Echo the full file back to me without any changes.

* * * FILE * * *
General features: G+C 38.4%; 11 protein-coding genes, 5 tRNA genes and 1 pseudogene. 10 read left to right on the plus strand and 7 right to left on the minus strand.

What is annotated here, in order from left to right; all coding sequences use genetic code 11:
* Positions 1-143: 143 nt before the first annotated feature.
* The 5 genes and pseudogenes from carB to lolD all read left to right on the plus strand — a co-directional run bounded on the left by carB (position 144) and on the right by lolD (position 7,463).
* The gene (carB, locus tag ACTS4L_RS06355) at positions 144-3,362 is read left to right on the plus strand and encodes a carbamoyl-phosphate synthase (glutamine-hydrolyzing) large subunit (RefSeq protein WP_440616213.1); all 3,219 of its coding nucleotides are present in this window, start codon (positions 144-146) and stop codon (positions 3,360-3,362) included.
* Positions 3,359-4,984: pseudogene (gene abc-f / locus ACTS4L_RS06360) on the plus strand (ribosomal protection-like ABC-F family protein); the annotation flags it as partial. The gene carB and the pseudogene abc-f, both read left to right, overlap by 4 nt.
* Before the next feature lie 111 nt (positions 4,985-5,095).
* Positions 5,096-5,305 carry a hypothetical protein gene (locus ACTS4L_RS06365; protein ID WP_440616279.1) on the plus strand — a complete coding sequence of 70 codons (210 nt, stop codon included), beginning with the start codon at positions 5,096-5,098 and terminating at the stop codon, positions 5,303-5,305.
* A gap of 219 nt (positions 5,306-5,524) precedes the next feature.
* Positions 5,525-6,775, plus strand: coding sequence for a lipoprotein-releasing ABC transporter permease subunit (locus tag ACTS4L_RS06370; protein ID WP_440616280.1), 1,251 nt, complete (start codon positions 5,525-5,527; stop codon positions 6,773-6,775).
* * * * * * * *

General features: G+C 38.4%; 11 protein-coding genes, 5 tRNA genes and 1 pseudogene. 10 read left to right on the plus strand and 7 right to left on the minus strand.

What is annotated here, in order from left to right; all coding sequences use genetic code 11:
* Positions 1-143: 143 nt before the first annotated feature.
* The 5 genes and pseudogenes from carB to lolD all read left to right on the plus strand — a co-directional run bounded on the left by carB (position 144) and on the right by lolD (position 7,463).
* The gene (carB, locus tag ACTS4L_RS06355) at positions 144-3,362 is read left to right on the plus strand and encodes a carbamoyl-phosphate synthase (glutamine-hydrolyzing) large subunit (RefSeq protein WP_440616213.1); all 3,219 of its coding nucleotides are present in this window, start codon (positions 144-146) and stop codon (positions 3,360-3,362) included.
* Positions 3,359-4,984: pseudogene (gene abc-f / locus ACTS4L_RS06360) on the plus strand (ribosomal protection-like ABC-F family protein); the annotation flags it as partial. The gene carB and the pseudogene abc-f, both read left to right, overlap by 4 nt.
* Before the next feature lie 111 nt (positions 4,985-5,095).
* Positions 5,096-5,305 carry a hypothetical protein gene (locus ACTS4L_RS06365; protein ID WP_440616279.1) on the plus strand — a complete coding sequence of 70 codons (210 nt, stop codon included), beginning with the start codon at positions 5,096-5,098 and terminating at the stop codon, positions 5,303-5,305.
* A gap of 219 nt (positions 5,306-5,524) precedes the next feature.
* Positions 5,525-6,775, plus strand: coding sequence for a lipoprotein-releasing ABC transporter permease subunit (locus tag ACTS4L_RS06370; protein ID WP_440616280.1), 1,251 nt, complete (start codon positions 5,525-5,527; stop codon positions 6,773-6,775).